I myself was at the side gate that night, not at the front gate with the ART, as part of the crowd that eventually broke down and climbed across the fence surrounding the compound’s parking lot. So this was an opportunity to see what was going on at the other side of the Legislative Yuan at the beginning of the protest. I was a bit disappointed that the film only captured the events of the initial Legislative Yuan occupation, because the ART also played a key role in the storming of the Executive Yuan, Taiwan’s executive branch of government. While I had participated in charging the back door of the Executive Yuan, and knew that the ART had made an unexpected appearance during this charge, I did not see them firsthand, having been kettled by the police by then.
The film did a good job of showing not only the moments of sudden rupture in social movements, such as overt clashes with the police, but also the sheer monotony that can drag on from stalemates that last for hours and hours.
On the way back to L.’s apartment, we got bubble tea from a place in front of the night market I pass every day, but had never tried. It was tieguanyin-flavored bubble tea, tieguanyin (鐵觀音) being some type of oolong tea; literally “Steel Guanyin,” after Guanyin, the goddess of mercy. I wondered aloud if that was where the film “Xieguanyin” (血觀音)–last year’s winner for best film at the Golden Horse Awards—had gotten its name. “Xieguanyin” means “Blood Guanyin.”
There was the phrase, “blood and steel,” after all. And it sounds similar in Chinese. The film is also known by the somewhat awkward English title, “The Bold, The Corrupt, And The Beautiful”; I think they would have just been better off going with a direct translation of the Chinese.
L. wanted to watch 15: The Movie, a Singaporean film from the early 2000s about teenage gangsters. The previous night we’d decided it was too long to start watching at 5:30 a.m. and still get up in time for Noisound.
I didn’t enjoy the film too much. It was stylized in a way that I felt was overdone, like a two-hour-long MTV video. It reminded me a bit Fallen Angels (Hong Kong), The Cut Runs Deep (South Korea), or All About Lily Chou Chou (Japan)—East Asian films typical of the period, all about violent young men. 15: The Movie was trying too hard to have a distinctive style; an example, maybe, of “anxiety of influence.” There was something to admire in the film’s social criticism of Singaporean society, but it also felt a bit too didactic.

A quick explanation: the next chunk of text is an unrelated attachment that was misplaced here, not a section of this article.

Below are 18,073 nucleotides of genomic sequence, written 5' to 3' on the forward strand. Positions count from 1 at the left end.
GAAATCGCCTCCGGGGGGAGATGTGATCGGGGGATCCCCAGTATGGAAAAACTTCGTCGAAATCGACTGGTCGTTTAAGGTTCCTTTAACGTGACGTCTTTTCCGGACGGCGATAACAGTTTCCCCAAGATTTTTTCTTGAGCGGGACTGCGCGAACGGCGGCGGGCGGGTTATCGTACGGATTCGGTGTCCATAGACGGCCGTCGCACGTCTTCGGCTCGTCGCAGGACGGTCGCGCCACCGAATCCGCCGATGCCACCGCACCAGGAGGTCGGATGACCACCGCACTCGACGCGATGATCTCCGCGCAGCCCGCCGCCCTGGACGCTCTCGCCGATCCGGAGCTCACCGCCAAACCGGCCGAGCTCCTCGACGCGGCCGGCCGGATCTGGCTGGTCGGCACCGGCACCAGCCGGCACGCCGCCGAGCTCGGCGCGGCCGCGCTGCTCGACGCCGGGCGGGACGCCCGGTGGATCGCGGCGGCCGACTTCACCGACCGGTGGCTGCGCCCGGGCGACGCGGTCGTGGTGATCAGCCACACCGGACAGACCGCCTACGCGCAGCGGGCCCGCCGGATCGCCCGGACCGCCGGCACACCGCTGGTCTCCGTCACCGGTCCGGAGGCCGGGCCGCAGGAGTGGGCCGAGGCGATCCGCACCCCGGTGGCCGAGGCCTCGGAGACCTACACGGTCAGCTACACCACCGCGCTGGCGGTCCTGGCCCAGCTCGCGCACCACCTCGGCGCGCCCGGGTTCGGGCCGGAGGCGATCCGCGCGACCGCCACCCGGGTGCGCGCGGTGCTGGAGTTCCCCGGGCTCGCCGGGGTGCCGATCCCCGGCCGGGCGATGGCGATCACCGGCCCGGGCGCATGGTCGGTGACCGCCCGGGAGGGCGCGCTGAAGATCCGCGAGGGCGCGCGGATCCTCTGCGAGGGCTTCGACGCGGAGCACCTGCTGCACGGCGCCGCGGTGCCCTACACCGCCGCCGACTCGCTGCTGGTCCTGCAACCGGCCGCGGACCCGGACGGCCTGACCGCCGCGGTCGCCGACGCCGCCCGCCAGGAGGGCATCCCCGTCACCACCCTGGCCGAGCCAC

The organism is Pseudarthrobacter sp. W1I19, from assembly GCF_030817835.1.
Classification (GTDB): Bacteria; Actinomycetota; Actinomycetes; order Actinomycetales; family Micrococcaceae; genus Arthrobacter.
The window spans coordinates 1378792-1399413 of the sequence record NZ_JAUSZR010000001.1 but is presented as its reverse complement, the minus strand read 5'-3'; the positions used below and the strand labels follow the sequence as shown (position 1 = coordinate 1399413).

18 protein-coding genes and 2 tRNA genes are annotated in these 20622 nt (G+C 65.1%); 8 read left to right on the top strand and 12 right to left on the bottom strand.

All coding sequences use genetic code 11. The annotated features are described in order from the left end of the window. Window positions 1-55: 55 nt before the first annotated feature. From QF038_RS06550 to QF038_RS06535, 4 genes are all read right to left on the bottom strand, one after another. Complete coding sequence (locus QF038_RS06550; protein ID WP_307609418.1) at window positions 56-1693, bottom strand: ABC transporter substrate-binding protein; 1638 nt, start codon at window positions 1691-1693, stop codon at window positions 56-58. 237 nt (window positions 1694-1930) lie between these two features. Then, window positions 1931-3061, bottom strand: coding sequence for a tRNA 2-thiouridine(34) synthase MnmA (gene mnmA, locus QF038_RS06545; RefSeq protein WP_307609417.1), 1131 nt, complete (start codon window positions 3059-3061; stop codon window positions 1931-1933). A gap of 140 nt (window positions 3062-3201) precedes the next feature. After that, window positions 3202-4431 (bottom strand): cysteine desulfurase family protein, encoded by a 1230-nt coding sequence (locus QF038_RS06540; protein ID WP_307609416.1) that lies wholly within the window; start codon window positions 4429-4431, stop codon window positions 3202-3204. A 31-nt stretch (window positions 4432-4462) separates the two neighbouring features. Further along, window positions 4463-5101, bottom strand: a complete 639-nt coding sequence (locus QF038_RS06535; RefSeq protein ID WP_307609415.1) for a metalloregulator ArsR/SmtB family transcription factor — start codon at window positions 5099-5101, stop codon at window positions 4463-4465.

I thought the acting was bad, but found out on Wikipedia that the actors in the film were real teen gangsters. Ironic. A lot of films from the early 2000s were trying for cinéma vérité in some way. I guess you don’t always end up with something like Zhang Yimou’s Not One Less or Edward Yang’s A Brighter Summer Day, both of which used untrained actors to great effect.
I walked home after we finished watching the movie, around 1:30 a.m.. I bought instant pasta from a 7/11. I had eaten an instant burrito for breakfast/lunch from 7/11 as well. Surely, it couldn’t be healthy to eat so much 7/11 food, but I’m always in a rush and 7/11 food can be eaten on the go. I had read an article earlier that day describing Taiwan as having “an overworked, sedentary society in which most meals are eaten on the side of the road, at school or in the office”–that sounded about right. I have to admit—although I am working on cutting down—probably half of my meals are from 7/11 at this point.
In the store, I nodded a greeting to “Auntie,” an old lady who hangs around in the 7/11 night after night with her husband. I have never spoken with her. She’s usually pacing around the store, sometimes chatting with the store clerks or even helping them stock the shelves, while her husband flips through the day’s newspapers or works on the crossword. I guess they had no other family.
I remembered hearing someone compare the behavior of many elderly in Taiwan to schedule-bound NPC, or non-player characters, in RPGs. That’s the fate of a lot of elderly in Taiwan, who end up adapting these odd, repetitive schedules out of sheer loneliness. Maybe that’ll be my fate one day as well, I thought.